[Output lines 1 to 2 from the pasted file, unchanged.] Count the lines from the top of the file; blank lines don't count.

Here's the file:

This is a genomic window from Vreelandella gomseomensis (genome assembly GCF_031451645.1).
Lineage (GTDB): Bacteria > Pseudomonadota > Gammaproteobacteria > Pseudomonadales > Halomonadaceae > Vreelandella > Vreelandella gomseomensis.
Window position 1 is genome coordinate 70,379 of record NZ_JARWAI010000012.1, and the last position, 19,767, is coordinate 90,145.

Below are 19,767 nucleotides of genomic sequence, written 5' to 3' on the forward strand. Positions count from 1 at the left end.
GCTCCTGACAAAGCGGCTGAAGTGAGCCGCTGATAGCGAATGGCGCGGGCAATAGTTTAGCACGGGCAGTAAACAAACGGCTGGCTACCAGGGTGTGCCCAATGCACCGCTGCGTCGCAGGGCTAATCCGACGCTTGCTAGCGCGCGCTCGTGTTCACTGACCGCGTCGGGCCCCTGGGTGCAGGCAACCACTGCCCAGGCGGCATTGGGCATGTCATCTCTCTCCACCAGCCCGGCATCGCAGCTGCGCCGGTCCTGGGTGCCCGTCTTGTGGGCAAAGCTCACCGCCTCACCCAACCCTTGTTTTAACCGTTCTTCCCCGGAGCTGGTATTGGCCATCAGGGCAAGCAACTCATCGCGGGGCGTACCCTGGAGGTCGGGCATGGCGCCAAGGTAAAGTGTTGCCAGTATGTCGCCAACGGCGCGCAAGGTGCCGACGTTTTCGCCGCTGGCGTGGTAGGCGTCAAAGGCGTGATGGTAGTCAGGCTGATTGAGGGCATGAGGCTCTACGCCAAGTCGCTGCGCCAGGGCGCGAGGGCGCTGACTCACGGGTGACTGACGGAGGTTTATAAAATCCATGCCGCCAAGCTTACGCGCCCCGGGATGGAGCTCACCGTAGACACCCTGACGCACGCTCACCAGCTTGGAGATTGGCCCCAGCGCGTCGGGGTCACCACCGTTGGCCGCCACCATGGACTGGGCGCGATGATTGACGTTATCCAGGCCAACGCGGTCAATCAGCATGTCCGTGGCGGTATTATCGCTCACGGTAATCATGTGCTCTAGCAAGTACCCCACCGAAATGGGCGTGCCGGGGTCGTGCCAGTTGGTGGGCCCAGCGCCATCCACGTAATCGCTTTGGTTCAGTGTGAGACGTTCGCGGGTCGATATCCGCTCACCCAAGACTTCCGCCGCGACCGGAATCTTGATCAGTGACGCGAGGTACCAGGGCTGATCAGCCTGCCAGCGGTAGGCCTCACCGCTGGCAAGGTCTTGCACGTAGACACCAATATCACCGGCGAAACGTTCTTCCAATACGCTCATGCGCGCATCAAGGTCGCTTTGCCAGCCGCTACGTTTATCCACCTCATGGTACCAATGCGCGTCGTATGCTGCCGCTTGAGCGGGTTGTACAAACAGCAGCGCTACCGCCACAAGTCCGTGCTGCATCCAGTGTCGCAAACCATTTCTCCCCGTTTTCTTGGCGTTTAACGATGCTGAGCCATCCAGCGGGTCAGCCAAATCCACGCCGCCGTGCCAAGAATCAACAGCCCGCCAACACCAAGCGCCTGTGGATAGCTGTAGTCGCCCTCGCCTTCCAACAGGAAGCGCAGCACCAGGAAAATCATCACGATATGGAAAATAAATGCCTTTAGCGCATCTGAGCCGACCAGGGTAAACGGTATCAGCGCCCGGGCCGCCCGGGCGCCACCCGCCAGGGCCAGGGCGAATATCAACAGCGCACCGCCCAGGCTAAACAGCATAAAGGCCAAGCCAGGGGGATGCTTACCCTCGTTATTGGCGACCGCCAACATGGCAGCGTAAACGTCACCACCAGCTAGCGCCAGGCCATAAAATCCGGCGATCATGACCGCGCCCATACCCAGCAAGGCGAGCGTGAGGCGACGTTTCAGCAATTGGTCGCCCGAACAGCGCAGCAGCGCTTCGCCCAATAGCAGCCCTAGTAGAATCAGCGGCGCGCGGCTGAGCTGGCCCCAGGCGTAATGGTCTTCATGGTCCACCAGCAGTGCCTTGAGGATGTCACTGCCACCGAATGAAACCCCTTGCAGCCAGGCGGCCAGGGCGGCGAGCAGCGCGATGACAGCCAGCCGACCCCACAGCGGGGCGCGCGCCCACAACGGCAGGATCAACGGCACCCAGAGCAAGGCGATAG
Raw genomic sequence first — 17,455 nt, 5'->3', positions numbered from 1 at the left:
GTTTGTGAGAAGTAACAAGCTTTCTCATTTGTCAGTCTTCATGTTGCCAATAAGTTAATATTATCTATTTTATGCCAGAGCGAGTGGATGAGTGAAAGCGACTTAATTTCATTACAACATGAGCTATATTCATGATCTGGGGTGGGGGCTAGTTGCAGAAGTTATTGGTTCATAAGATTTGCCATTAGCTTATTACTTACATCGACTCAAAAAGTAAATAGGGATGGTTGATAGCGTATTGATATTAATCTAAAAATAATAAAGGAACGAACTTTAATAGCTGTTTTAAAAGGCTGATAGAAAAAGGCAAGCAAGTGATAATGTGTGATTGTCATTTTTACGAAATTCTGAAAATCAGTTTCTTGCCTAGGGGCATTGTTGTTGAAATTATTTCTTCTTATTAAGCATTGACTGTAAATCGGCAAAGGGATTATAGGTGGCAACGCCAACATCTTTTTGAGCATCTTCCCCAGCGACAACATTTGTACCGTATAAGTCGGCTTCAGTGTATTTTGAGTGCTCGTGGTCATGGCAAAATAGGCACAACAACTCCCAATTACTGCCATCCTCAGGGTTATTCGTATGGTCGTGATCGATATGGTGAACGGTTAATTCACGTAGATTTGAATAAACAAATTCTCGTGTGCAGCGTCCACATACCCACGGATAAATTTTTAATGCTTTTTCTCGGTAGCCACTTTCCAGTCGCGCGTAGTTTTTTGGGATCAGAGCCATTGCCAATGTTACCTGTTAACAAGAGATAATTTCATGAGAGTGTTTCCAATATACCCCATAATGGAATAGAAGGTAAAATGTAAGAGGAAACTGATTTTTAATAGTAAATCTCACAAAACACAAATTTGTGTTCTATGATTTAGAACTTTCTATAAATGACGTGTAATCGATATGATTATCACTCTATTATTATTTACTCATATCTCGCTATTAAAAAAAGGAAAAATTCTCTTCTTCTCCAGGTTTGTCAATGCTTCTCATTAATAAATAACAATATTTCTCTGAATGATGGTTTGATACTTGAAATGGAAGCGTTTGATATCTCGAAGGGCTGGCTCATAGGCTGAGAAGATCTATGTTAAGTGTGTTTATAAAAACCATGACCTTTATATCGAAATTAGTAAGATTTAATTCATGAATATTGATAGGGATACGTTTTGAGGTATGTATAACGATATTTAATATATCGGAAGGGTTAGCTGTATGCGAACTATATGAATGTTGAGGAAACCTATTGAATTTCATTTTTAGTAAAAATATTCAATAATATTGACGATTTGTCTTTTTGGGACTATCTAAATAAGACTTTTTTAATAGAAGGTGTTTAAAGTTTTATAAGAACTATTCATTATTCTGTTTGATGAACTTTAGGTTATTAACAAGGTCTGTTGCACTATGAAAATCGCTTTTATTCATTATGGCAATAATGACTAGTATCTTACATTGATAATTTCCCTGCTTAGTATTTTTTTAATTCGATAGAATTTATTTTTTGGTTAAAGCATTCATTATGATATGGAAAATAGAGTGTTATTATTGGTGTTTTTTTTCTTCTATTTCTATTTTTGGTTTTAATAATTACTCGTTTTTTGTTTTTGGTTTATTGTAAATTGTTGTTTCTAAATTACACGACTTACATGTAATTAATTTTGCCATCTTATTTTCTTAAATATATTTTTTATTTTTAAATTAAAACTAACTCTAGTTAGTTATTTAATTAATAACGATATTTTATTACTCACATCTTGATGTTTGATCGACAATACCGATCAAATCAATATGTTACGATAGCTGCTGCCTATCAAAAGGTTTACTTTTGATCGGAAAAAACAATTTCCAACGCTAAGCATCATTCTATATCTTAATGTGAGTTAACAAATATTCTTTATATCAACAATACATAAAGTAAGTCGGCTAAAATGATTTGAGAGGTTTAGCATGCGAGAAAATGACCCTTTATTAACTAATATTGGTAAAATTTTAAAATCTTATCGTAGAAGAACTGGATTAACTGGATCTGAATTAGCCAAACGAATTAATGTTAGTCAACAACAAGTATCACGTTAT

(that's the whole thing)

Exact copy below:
This is a genomic window from Vreelandella gomseomensis (genome assembly GCF_031451645.1).
Lineage (GTDB): Bacteria > Pseudomonadota > Gammaproteobacteria > Pseudomonadales > Halomonadaceae > Vreelandella > Vreelandella gomseomensis.